Lillyann is four and getting her first taste of competition as she learns to play soccer. Yesterday, at practice, she didn’t take the ball away once and told her mommy on the ride home, ” I don’t like taking…I love everyone and it’s not nice to take!” Would that the world had her attitude about playing together and that her attitude would extend to sharing toys:) We teach children to play nicely and then tell them it’s okay to forget those rules when competing. All’s fair in love and war applies to sports and to worship.
Christians, unfortunately, fall into the same patterns of competing against one another rather than coming together in completing the work Christ began. What should be a loving encounter becomes a fierce competition. I’ve been in groups that focused upon who’s doing the most and working the hardest. Fighting about who’s in charge and who has control takes the focus away from God. The need to be right or in control turns hearts from completing to competing.
I’ve left gatherings feeling just like little Lillyann felt after her soccer practice. Love is lost in competition, but the great news is that it’s found in completion. Last night, I felt a beautiful sense of completion as I sat with a group of women ranging in age from nineteen to ninety-one. There was a powerful connection that gave me a beautiful taste of heaven. Each of us was on a different journey, but we paused for a moment to share our journeys, our love for God, and our love for one another. He was in charge of the meeting, and that completed in a way that helped us move forward, fueled by the love we shared.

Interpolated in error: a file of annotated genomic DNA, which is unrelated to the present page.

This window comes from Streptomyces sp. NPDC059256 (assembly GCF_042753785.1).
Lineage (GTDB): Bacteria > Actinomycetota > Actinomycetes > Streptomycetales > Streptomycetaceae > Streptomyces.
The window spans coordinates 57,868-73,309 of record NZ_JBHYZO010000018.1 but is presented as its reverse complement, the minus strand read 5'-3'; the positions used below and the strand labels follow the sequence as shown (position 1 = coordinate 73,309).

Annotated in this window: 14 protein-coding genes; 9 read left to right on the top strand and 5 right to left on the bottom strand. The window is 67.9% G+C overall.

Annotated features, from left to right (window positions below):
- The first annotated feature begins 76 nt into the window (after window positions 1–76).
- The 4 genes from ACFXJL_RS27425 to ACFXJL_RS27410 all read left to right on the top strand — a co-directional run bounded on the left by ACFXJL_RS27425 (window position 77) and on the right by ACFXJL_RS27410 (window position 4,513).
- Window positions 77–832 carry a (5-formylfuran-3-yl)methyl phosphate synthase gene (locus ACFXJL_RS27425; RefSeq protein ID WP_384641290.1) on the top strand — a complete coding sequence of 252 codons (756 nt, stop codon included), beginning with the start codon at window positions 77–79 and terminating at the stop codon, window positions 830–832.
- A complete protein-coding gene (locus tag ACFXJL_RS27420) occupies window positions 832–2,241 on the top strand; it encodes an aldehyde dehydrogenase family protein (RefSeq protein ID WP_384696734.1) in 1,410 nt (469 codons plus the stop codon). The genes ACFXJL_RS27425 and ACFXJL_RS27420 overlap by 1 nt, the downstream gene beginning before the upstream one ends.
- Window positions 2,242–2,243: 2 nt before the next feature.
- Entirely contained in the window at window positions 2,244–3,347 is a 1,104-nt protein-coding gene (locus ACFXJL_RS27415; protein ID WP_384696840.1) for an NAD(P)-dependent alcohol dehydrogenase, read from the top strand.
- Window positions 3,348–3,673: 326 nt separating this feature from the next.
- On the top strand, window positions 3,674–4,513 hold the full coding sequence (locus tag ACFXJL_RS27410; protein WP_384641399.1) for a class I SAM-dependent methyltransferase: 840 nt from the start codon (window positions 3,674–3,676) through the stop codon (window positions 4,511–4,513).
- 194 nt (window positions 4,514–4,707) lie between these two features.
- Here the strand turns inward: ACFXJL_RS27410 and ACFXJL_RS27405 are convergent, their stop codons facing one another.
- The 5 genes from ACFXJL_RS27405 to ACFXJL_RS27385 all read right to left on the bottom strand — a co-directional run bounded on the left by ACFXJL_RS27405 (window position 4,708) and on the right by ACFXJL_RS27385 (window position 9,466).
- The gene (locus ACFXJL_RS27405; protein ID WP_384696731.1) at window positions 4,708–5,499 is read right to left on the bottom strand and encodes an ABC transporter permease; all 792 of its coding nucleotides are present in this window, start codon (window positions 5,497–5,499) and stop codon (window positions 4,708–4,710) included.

Love is about celebrating our differences while sharing our common love of God. It is expressed and experienced differently. Sharing love isn’t about determining who is loving the right way or the most. No two children are alike, and that is often the source of competition within families. Those differences can be seen as a source of division, or they can become the basis for completion. The choice is up to us. God’s family will only be complete when we turn from competing to completing. That requires loving in a way that radically differs from the world. Christ changes my definition of father, home, and family. That changes the way I love and allow myself to be loved.
I am not capable of loving or accepting love as God desires on my own. Christ knows competition is the greatest enemy of wholeness, so He makes sure I have the help I need to move from competing to completing. I wonder how my life and the lives of all Christians would look if we forgot about competing and let God’s love complete as we share it openly and honestly with one another and the world. The glimpse I got last night made me want more, and I pray I will live out God’s love in a way that makes others want the same.